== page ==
If you’re a social media savvy reader, there’s a good chance you’ve discovered the world of #bookstagram, a community of book lovers on Instagram. Bookstagram is a bit overwhelming; there are so many readers with such diverse tastes and aesthetics that it’s hard to keep track of your favorite reviewers, book recommendations, and more. Enter Instagram’s private collections feature.
Not only can you save photos on Instagram, but you can also sort your saved photos into collections. This is useful for readers because it reminds you why you saved yet another photo of a book: Did you want to read that book? Did you like the composition of the photo itself? Or did you want to read more of that bookstagrammer’s reading recommendations? Here are some collections that readers should make and utilize on bookstagram:
The most essential Instagram collection for avid readers is a to-read list. You think you’re going to remember the name or author of that book, but you won’t. But you don’t have to if you save books that look interesting into a TBR collection. Plus, it’s handy to whip out your TBR on Instagram as you browse at your local bookstore.
2. Your reading tribe
The second most important Instagram collection for readers is collecting people with similar tastes in books. Some Instagrammers have a great aesthetic, but just because their photos are stunning doesn’t mean that their book recommendations will be relevant to you. This is why I have a collection dedicated to people with similar reading tastes—even if their photos aren’t as amazing as those bookstagrammers with thousands of followers, I know I’ll trust their reviews. Save one of their photos to the collection, and as you can scroll through your collection, click on each person’s handle to check out his or her latest posts.
3. IRL friends
Once you start following a lot of readers, it’s hard to keep track of everyone’s posts. If you follow people you’re friends with in real life, make a collection of them so you can easily find and keep up with them (and what they’re reading).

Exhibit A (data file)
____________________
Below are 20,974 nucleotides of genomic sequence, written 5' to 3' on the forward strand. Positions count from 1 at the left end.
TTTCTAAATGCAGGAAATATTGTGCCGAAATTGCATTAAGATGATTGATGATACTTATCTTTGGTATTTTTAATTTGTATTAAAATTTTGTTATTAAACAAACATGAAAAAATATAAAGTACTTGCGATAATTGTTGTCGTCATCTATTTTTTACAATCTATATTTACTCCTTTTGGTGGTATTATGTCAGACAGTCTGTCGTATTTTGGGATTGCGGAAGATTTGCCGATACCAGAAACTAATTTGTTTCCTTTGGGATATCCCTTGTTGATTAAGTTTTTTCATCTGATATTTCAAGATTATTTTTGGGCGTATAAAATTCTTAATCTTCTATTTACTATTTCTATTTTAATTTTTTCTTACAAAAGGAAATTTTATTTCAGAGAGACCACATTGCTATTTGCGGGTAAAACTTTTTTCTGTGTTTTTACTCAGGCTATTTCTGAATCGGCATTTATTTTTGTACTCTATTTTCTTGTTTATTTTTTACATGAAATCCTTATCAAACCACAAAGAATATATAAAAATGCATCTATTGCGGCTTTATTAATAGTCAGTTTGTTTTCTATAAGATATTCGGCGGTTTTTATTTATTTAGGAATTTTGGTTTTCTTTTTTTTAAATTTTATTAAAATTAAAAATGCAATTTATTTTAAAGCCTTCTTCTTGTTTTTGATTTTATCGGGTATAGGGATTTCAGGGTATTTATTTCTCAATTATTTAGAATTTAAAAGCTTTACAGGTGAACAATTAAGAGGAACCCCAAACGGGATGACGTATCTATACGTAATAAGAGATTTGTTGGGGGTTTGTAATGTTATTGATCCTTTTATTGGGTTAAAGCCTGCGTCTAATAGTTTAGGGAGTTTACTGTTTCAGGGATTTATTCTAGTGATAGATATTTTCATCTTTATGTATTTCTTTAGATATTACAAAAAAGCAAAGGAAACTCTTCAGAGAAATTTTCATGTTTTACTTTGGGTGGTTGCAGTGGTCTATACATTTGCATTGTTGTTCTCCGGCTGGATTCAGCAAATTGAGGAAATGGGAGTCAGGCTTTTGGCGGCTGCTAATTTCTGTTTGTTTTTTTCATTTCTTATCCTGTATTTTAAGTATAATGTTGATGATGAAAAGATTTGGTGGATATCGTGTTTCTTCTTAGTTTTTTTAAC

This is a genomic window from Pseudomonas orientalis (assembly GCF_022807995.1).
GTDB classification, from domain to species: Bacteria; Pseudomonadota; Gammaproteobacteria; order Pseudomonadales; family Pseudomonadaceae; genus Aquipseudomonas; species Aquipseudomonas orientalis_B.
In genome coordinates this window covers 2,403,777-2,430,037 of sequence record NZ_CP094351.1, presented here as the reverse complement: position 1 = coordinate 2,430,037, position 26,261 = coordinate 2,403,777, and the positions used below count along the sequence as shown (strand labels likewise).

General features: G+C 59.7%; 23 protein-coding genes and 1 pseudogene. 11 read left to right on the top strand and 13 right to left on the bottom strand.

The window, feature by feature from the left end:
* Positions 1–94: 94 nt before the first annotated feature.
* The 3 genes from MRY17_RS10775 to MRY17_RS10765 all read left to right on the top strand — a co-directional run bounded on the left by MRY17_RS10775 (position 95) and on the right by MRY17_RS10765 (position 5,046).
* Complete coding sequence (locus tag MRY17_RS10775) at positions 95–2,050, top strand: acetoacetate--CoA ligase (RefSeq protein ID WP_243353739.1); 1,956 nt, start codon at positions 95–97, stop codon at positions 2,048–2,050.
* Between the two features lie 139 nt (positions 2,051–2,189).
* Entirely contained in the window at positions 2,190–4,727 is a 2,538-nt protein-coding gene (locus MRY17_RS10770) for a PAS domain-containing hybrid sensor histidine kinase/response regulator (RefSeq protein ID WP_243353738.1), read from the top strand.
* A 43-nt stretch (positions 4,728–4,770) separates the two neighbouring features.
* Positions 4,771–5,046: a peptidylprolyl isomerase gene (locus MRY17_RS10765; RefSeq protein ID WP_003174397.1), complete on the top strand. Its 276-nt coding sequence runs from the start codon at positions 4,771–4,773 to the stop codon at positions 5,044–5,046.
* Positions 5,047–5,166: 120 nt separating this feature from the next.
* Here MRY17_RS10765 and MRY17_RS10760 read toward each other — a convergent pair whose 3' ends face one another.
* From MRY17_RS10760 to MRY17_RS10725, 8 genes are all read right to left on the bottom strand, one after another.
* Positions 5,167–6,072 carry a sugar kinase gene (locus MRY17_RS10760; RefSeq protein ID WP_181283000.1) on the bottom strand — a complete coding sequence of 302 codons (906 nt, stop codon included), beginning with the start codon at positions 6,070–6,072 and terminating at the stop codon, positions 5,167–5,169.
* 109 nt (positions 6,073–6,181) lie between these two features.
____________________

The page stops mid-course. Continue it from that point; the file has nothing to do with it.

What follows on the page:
4. Aesthetic goals
Some bookstagram accounts are just plain gorgeous. There’s no shame in having a collection dedicated to beautiful photos of books and bookshelves, even if they’re not the type of books you enjoy reading.
5. Book publishers
Following book publishers is great for two reasons. The first reason: Upcoming books. Publishers like to talk about the books they’re working on (for obvious reasons), so following them is a great way to see what you want to read next. The second reason: giveaways. Publishers frequently run giveaways, so keeping up with publishers might score you a free book or two.
A caveat: Don’t put every single publisher in your collection; it’s exhausting. Find the imprints that publish books you like and interact with them.
6. Accounts to unfollow after giveaways
Let’s be real. After that giveaway is over, you’d like to unfollow that random cookie sheet company you had to follow to enter a giveaway. But it’s hard keeping track of all those accounts. That’s where the “unfollow” collection helps—you save one of their photos to this collection, clean it out every week or two, and voila! No more following random accounts that don’t add value to your life.
7. Bookstagram challenges
If you’re dedicated to posting regular content about the books you’re reading (or have read), bookstagram challenges are helpful prompts for posting each day. Save a few challenges for the month in your bookstagram challenges collection to stay on top of them; at the end of the month, delete them and replace with new challenges.
8. Local bookstores
If you want to stay up-to-date on your favorite local bookstores’ new arrivals and events, throw them in a collection and check in with them regularly.